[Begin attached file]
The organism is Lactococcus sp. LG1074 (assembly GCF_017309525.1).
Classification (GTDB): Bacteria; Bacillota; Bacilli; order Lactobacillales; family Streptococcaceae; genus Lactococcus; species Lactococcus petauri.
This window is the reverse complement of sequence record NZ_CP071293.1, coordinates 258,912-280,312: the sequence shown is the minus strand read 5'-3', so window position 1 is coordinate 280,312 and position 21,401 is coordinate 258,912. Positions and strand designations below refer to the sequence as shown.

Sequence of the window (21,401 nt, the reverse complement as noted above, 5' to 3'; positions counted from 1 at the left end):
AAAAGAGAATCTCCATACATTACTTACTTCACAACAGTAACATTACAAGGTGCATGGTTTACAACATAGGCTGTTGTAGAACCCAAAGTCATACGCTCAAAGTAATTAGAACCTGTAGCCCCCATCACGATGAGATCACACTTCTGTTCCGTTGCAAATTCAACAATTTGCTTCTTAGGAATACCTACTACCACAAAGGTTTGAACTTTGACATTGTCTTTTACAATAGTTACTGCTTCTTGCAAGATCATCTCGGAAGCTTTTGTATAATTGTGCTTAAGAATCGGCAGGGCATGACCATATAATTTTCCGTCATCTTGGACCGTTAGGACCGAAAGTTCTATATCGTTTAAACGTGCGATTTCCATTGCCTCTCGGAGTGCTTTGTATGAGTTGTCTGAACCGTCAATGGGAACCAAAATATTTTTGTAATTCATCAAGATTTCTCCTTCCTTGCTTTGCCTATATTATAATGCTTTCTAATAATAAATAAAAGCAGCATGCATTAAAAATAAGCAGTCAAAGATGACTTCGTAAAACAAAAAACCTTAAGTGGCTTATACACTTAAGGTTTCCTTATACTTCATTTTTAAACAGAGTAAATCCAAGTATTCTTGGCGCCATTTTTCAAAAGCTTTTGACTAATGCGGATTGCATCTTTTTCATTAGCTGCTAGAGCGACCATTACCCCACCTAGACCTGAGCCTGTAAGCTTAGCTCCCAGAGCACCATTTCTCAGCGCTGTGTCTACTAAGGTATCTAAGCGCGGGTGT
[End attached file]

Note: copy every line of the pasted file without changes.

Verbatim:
The organism is Lactococcus sp. LG1074 (assembly GCF_017309525.1).
Classification (GTDB): Bacteria; Bacillota; Bacilli; order Lactobacillales; family Streptococcaceae; genus Lactococcus; species Lactococcus petauri.
This window is the reverse complement of sequence record NZ_CP071293.1, coordinates 258,912-280,312: the sequence shown is the minus strand read 5'-3', so window position 1 is coordinate 280,312 and position 21,401 is coordinate 258,912. Positions and strand designations below refer to the sequence as shown.

Sequence of the window (21,401 nt, the reverse complement as noted above, 5' to 3'; positions counted from 1 at the left end):
AAAAGAGAATCTCCATACATTACTTACTTCACAACAGTAACATTACAAGGTGCATGGTTTACAACATAGGCTGTTGTAGAACCCAAAGTCATACGCTCAAAGTAATTAGAACCTGTAGCCCCCATCACGATGAGATCACACTTCTGTTCCGTTGCAAATTCAACAATTTGCTTCTTAGGAATACCTACTACCACAAAGGTTTGAACTTTGACATTGTCTTTTACAATAGTTACTGCTTCTTGCAAGATCATCTCGGAAGCTTTTGTATAATTGTGCTTAAGAATCGGCAGGGCATGACCATATAATTTTCCGTCATCTTGGACCGTTAGGACCGAAAGTTCTATATCGTTTAAACGTGCGATTTCCATTGCCTCTCGGAGTGCTTTGTATGAGTTGTCTGAACCGTCAATGGGAACCAAAATATTTTTGTAATTCATCAAGATTTCTCCTTCCTTGCTTTGCCTATATTATAATGCTTTCTAATAATAAATAAAAGCAGCATGCATTAAAAATAAGCAGTCAAAGATGACTTCGTAAAACAAAAAACCTTAAGTGGCTTATACACTTAAGGTTTCCTTATACTTCATTTTTAAACAGAGTAAATCCAAGTATTCTTGGCGCCATTTTTCAAAAGCTTTTGACTAATGCGGATTGCATCTTTTTCATTAGCTGCTAGAGCGACCATTACCCCACCTAGACCTGAGCCTGTAAGCTTAGCTCCCAGAGCACCATTTCTCAGCGCTGTGTCTACTAAGGTATCTAAGCGCGGGTGT